Saturday, September 12, 2020

The Man Who Fell To Earth - Bowie and Tevis


On AM we cover the history of music and rate great LPs and singles utilizing the AM rubric. Yesterday we analyzed how the rubric works, and how it doesn't. The fact that it is still subjective is fine by me in that the rubric's inadequacies are a catalyst for conversation. The goal of the website is also to discuss movies and novels, something we don't do enough. During our isolation, I have read a myriad of books from Lost Horizon to The Once and Future King with a bevy of my favorite Science Fiction: Stranger in a Strange Land, Childhood's End, Foundation (series), and now Walter Tevis's The Man Who Fell to Earth, which I picked up at the same time I got Bowie's Station to Station. The cover to the LP is a still from the Nicholas Roeg film.

There are no ray guns fired or space battles waged in this poignant novel. There is an unconventional spaceship, yes, but it is incapacitated after it deposits its passenger on earth. That passenger is an alien from a dying planet named Anthea and he's looking for sanctuary - a place for the remnants of his people. His name on earth is T.J. Newton and he is referred to as Tommy, a name that adds the colloquialism and a sense of casual reality to Tommy's story.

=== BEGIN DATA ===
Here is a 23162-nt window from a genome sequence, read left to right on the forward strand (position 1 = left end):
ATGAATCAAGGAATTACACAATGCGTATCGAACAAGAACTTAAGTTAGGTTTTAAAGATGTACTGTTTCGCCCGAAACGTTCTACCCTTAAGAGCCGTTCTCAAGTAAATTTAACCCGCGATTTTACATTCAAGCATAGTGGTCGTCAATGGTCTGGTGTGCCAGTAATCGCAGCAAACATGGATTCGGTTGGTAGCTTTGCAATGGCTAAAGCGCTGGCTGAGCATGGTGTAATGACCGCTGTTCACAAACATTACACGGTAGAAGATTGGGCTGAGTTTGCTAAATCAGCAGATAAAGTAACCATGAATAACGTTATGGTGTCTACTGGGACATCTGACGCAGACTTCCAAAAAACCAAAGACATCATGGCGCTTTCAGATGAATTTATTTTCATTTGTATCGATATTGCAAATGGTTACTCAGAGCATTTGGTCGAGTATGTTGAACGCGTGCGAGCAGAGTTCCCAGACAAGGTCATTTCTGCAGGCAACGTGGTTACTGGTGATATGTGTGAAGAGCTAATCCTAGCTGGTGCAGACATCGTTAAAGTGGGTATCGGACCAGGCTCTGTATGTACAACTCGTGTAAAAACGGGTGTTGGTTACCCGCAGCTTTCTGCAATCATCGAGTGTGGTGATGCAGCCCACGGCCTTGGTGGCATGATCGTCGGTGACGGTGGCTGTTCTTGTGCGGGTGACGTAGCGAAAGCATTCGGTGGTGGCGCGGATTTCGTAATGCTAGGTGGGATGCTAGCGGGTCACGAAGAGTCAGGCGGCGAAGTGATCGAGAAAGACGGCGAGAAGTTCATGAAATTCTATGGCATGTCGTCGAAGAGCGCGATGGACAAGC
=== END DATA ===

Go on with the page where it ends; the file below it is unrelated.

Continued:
Here is a quiet novel, engaged with the dissolution of a human being not of earth by its influence and his alienation. He is an outcast and his loneliness and despair are deeply felt. The novel is a wise indictment, a rumination on the world that we live in, how we choose to live in it, and the people that take it for granted. Tevis' novel only gets smaller and quieter toward the end... and then it winks out. Tevis looked upon the novel as his autobiography.

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